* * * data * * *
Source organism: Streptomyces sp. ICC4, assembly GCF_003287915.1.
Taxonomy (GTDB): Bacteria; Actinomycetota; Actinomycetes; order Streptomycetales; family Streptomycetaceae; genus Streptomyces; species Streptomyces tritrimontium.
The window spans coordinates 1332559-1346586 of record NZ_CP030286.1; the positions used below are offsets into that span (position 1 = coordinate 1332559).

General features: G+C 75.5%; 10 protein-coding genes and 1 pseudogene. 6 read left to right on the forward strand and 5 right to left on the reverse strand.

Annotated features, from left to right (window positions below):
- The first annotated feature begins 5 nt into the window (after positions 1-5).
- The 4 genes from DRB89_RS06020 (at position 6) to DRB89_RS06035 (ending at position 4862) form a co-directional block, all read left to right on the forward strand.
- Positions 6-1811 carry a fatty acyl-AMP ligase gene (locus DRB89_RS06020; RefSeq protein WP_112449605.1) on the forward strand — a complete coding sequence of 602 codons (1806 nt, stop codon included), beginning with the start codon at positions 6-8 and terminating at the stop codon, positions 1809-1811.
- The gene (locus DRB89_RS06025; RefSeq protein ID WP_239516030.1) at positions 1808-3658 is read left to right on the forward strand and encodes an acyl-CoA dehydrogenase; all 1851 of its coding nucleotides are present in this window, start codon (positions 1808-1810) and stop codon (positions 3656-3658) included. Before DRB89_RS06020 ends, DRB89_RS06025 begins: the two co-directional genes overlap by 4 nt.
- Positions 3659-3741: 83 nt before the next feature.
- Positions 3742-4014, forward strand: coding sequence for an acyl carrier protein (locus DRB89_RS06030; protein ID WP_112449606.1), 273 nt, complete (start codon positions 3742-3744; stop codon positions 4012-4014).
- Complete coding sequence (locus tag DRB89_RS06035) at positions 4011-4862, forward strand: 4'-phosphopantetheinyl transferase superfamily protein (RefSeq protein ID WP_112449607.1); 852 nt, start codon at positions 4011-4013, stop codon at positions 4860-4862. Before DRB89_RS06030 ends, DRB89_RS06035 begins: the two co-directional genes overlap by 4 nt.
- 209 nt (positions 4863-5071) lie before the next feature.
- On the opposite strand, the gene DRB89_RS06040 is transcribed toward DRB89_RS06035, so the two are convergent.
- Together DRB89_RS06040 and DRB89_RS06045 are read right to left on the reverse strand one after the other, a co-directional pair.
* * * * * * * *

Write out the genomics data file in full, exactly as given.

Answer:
Source organism: Streptomyces sp. ICC4, assembly GCF_003287915.1.
Taxonomy (GTDB): Bacteria; Actinomycetota; Actinomycetes; order Streptomycetales; family Streptomycetaceae; genus Streptomyces; species Streptomyces tritrimontium.
The window spans coordinates 1332559-1346586 of record NZ_CP030286.1; the positions used below are offsets into that span (position 1 = coordinate 1332559).

General features: G+C 75.5%; 10 protein-coding genes and 1 pseudogene. 6 read left to right on the forward strand and 5 right to left on the reverse strand.

Annotated features, from left to right (window positions below):
- The first annotated feature begins 5 nt into the window (after positions 1-5).
- The 4 genes from DRB89_RS06020 (at position 6) to DRB89_RS06035 (ending at position 4862) form a co-directional block, all read left to right on the forward strand.
- Positions 6-1811 carry a fatty acyl-AMP ligase gene (locus DRB89_RS06020; RefSeq protein WP_112449605.1) on the forward strand — a complete coding sequence of 602 codons (1806 nt, stop codon included), beginning with the start codon at positions 6-8 and terminating at the stop codon, positions 1809-1811.
- The gene (locus DRB89_RS06025; RefSeq protein ID WP_239516030.1) at positions 1808-3658 is read left to right on the forward strand and encodes an acyl-CoA dehydrogenase; all 1851 of its coding nucleotides are present in this window, start codon (positions 1808-1810) and stop codon (positions 3656-3658) included. Before DRB89_RS06020 ends, DRB89_RS06025 begins: the two co-directional genes overlap by 4 nt.
- Positions 3659-3741: 83 nt before the next feature.
- Positions 3742-4014, forward strand: coding sequence for an acyl carrier protein (locus DRB89_RS06030; protein ID WP_112449606.1), 273 nt, complete (start codon positions 3742-3744; stop codon positions 4012-4014).
- Complete coding sequence (locus tag DRB89_RS06035) at positions 4011-4862, forward strand: 4'-phosphopantetheinyl transferase superfamily protein (RefSeq protein ID WP_112449607.1); 852 nt, start codon at positions 4011-4013, stop codon at positions 4860-4862. Before DRB89_RS06030 ends, DRB89_RS06035 begins: the two co-directional genes overlap by 4 nt.
- 209 nt (positions 4863-5071) lie before the next feature.
- On the opposite strand, the gene DRB89_RS06040 is transcribed toward DRB89_RS06035, so the two are convergent.
- Together DRB89_RS06040 and DRB89_RS06045 are read right to left on the reverse strand one after the other, a co-directional pair.